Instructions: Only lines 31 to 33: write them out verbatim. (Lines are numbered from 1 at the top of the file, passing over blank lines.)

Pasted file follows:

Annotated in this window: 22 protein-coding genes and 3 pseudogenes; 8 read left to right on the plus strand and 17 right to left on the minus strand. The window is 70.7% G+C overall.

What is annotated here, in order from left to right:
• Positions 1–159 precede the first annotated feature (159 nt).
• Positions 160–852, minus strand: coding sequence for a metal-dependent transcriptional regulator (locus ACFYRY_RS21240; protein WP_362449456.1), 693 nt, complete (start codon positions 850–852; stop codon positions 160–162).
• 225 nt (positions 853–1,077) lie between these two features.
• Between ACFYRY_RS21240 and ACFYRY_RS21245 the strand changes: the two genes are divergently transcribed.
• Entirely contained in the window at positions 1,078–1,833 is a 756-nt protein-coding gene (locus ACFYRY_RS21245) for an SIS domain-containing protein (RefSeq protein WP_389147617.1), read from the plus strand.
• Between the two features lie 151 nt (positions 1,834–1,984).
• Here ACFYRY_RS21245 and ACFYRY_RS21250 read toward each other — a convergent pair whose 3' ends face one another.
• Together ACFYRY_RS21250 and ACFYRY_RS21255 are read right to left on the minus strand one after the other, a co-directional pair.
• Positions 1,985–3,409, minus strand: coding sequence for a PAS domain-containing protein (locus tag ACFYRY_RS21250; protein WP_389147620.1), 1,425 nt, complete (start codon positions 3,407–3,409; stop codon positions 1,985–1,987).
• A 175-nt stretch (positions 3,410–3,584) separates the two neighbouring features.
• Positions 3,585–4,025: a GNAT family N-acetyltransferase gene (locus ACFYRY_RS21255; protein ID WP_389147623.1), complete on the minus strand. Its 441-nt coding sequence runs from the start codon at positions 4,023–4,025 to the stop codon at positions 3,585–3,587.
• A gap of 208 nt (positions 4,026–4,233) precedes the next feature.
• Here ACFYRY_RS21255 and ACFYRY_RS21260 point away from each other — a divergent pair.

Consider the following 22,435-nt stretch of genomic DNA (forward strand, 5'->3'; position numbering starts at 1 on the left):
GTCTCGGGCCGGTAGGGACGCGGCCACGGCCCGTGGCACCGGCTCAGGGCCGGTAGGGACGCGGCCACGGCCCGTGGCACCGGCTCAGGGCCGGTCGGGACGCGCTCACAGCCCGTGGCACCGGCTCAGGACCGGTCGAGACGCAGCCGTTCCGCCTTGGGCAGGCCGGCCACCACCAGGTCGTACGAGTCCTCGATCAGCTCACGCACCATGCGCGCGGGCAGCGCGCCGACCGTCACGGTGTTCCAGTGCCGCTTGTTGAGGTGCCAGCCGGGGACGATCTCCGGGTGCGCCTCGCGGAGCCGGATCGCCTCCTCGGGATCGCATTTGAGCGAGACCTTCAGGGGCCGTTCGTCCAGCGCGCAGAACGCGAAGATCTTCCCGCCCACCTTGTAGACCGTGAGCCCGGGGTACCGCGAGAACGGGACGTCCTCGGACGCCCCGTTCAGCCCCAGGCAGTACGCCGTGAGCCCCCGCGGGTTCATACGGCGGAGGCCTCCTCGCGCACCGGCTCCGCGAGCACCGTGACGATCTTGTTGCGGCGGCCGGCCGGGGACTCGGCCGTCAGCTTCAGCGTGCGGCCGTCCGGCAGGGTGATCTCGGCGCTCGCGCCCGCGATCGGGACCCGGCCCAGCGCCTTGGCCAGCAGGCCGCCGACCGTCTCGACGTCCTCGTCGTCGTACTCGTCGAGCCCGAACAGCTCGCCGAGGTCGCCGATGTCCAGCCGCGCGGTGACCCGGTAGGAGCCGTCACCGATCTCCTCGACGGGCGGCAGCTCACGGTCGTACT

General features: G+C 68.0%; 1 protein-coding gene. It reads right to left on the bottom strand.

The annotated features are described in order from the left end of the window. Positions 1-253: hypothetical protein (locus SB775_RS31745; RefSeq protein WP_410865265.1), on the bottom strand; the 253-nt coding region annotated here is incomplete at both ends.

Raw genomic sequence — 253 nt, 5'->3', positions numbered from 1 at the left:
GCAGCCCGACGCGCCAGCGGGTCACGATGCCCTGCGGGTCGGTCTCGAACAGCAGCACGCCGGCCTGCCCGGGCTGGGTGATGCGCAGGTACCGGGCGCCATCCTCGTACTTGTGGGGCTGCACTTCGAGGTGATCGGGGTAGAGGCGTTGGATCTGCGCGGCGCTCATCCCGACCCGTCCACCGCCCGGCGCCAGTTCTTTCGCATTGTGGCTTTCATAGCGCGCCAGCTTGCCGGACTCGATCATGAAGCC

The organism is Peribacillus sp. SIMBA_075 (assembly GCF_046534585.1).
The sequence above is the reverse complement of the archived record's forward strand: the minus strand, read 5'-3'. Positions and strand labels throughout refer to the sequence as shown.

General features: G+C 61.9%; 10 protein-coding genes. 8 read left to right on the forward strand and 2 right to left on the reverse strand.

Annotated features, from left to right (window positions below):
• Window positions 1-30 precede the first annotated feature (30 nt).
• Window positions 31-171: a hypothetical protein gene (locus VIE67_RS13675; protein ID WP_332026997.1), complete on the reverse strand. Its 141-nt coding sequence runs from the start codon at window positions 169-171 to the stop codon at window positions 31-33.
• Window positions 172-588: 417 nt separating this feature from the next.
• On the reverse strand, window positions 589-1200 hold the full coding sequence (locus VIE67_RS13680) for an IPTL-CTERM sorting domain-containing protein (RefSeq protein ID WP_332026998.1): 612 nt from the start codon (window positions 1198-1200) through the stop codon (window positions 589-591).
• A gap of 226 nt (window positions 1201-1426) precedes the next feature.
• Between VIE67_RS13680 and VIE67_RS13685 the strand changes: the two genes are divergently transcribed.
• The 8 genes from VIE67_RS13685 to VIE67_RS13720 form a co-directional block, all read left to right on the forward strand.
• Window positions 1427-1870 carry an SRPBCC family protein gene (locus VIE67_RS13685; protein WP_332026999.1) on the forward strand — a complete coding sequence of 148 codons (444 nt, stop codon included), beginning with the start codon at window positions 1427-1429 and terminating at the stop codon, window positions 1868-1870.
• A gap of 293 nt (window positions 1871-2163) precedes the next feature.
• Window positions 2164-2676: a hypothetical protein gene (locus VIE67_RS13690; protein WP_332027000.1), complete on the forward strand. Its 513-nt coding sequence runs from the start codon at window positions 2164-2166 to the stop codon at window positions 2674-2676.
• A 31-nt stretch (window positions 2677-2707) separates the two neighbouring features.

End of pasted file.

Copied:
• Between VIE67_RS13680 and VIE67_RS13685 the strand changes: the two genes are divergently transcribed.
• The 8 genes from VIE67_RS13685 to VIE67_RS13720 form a co-directional block, all read left to right on the forward strand.
• Window positions 1427-1870 carry an SRPBCC family protein gene (locus VIE67_RS13685; protein WP_332026999.1) on the forward strand — a complete coding sequence of 148 codons (444 nt, stop codon included), beginning with the start codon at window positions 1427-1429 and terminating at the stop codon, window positions 1868-1870.